As I worked towards becoming a leader, Jump patiently challenged and assisted me to become the best that I could be. When I make a mistake, there is rarely punishment. Instead, Jump guides me to find ways to fix it, or teaches me how to do better in the future. He understands that the work that FC Theatre does is all educational, so the focus needs to be on education, not the final product. Finally, after messing up and learning from my mistakes and then messing up again, I finally understand this, too. I have learned from Jump to let mistakes go. I have learned to aim for betterment everyday rather than immediate perfection.
On the Thespian Leadership Retreat every year, Jump leads the lecture and discussion on leading by example, which is appropriate because he greatly embodies one of the lessons he teaches: “What we do is more important than what we say.” No matter how much Jump preaches any of his many morals, it is how he acts that sticks with me. I am slowly catching onto lessons that he could never teach in a classroom, and becoming a better technician by mirroring how he acts when faced with challenges. I have also learned from Jump lessons applicable to everyday life. When I see him react to a situation new to me, I unconsciously internalize it, and it’s there to call up next time I panic and ask myself, “What would Jump do?” To call him a role model feels cheesy, but that is what it is called when you think acting more like another person will bring you success in life. I honestly believe I am a better person because of what I have been able to learn from him.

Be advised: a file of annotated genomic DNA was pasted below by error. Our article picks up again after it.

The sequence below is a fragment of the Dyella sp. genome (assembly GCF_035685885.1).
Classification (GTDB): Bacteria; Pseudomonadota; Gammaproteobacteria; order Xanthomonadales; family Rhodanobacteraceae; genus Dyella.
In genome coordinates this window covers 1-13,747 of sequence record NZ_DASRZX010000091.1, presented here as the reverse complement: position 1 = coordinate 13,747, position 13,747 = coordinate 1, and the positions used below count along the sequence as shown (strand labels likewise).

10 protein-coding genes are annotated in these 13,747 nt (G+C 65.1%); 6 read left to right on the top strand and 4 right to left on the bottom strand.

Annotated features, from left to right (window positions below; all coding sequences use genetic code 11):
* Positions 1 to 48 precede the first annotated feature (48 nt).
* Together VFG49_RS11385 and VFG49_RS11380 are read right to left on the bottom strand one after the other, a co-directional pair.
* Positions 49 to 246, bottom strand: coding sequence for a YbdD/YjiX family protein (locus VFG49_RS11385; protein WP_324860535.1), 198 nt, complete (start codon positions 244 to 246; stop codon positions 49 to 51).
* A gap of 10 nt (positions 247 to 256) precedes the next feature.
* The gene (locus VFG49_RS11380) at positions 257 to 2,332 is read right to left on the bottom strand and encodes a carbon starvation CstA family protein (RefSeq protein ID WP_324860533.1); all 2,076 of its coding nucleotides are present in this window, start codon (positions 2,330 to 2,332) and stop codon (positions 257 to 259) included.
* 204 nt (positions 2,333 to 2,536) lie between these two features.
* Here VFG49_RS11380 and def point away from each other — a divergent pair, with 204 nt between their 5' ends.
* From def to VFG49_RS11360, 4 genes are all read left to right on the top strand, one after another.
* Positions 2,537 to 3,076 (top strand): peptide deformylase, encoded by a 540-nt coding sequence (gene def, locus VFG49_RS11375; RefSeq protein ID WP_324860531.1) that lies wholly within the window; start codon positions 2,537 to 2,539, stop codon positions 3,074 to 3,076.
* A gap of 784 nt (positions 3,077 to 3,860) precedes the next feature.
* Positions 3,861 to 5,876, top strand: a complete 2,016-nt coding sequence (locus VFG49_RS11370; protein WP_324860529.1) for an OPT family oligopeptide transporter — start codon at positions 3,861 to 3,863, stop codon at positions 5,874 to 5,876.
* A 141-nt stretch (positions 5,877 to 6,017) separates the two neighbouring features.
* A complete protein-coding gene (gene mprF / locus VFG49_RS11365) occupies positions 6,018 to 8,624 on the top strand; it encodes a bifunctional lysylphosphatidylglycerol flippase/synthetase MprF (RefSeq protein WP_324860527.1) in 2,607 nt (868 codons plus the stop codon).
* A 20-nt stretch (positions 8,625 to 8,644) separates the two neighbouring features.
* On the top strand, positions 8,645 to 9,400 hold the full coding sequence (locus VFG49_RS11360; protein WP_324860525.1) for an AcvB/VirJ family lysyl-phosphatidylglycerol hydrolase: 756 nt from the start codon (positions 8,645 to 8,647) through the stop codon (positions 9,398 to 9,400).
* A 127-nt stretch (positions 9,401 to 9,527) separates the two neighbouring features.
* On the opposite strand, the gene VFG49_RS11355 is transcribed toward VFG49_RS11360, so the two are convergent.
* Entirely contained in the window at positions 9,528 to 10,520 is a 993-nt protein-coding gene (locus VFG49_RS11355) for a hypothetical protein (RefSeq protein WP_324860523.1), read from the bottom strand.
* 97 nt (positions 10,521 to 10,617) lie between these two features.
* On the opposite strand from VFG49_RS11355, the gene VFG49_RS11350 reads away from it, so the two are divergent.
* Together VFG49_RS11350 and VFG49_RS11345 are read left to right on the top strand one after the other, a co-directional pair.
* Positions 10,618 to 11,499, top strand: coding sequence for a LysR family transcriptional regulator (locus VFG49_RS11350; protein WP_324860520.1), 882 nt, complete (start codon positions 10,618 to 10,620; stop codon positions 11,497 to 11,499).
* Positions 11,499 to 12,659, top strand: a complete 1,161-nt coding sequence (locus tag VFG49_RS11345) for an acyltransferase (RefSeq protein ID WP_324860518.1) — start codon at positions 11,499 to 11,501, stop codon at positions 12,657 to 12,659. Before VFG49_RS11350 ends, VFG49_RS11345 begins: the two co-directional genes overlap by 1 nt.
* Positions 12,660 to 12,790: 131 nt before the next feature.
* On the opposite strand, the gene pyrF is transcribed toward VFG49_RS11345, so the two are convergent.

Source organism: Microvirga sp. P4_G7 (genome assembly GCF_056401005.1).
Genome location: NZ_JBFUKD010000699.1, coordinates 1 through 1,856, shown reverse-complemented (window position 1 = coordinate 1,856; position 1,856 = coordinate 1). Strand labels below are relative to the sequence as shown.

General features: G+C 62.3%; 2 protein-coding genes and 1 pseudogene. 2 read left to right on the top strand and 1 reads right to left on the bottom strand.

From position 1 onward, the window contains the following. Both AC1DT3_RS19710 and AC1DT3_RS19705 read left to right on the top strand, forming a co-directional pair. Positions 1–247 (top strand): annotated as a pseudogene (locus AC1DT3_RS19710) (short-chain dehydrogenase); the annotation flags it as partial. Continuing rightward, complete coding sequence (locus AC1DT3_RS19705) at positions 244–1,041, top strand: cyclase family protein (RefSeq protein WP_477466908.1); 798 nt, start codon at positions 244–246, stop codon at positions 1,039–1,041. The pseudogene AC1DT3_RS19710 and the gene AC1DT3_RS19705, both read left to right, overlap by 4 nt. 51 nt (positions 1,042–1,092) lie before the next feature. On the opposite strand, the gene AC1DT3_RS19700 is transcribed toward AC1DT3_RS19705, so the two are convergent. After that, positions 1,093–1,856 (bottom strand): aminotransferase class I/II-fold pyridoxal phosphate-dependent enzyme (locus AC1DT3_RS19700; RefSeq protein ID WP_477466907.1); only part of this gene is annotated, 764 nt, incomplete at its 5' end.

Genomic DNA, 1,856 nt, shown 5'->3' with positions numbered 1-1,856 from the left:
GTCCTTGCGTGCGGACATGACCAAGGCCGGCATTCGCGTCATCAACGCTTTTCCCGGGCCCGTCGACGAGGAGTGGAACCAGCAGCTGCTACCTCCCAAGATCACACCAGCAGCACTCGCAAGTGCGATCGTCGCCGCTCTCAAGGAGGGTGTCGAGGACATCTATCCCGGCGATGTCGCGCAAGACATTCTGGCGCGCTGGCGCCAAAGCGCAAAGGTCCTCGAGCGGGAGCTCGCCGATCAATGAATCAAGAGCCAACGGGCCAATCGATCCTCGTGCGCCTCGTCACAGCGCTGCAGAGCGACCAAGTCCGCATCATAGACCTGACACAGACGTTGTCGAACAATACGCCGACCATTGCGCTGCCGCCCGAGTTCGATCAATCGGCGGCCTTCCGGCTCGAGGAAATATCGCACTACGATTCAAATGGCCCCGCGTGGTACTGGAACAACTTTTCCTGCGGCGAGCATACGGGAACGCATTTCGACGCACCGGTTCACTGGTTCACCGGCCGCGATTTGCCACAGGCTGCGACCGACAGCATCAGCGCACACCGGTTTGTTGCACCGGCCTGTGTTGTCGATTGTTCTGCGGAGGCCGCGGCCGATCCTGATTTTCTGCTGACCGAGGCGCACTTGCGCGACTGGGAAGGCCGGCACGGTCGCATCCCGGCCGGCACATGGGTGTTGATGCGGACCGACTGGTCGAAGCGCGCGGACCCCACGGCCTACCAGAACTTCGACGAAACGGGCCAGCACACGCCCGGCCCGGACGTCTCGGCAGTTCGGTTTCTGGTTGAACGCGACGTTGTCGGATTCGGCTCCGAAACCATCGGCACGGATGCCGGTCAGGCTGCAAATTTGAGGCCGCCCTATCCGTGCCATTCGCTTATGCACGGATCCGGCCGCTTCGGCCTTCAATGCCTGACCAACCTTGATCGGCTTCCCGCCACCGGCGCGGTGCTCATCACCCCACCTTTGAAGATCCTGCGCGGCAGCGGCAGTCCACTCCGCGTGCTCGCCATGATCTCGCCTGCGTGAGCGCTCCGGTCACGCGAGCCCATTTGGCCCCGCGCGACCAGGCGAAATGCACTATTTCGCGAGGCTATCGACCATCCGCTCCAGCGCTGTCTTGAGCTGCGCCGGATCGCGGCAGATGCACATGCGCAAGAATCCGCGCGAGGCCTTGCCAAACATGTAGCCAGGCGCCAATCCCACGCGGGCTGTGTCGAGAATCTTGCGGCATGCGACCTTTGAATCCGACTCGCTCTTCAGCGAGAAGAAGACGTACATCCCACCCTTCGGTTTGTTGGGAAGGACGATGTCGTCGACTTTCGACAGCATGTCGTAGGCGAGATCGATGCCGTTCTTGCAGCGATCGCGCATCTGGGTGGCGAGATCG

I have learned about myself, too. He has opened my eyes to my many skills and weaknesses. He’s helped me realize my worth.
And Jump has been a great guy to know. He is a friend as much as a teacher.
In the spring of my freshman year, my mom was late picking me up from a matinee of A Midsummer Night’s Dream. Everyone else had gone home, so I was sitting outside of the theatre hall when Jump locked the door and headed to his car. I thought he was going to leave. I checked my phone, sadly. Suddenly, a frisbee hit me in the face.
I looked up in shock. Jump was doubled over in laughter. I scrambled to my feet and chucked the disc back in his direction, but missed entirely.
“Do you know how to throw a frisbee?!” he teased.
I shook my head in shame.
So he taught me. He showed me how to put my index finger on the rim of the disc, how all of the motion was in the flick of the wrist, and all of the aim was in the follow through of your hand. To throw a frisbee was a methodical process, just like building a flat.
I found I was terrible at frisbee. I apologized, but Jump was sympathetic.
“You’ll get better. You have three more years to go!” he promised.
As it turns out, I did not have three more years to learn frisbee from Jump. He announced over fall break this year that he will not be teaching here anymore. Starting in January, the theatre will have a new technical director. There is change coming. But I am confident that because of what Jump has taught me, and the person I have become because of him, I will be able to make it in this new world.
And in the future, as I grow up and leave for college and ultimately a career, the lessons I have learned from my time working with Jump will undoubtedly assist me in the lifelong journey to become a better person.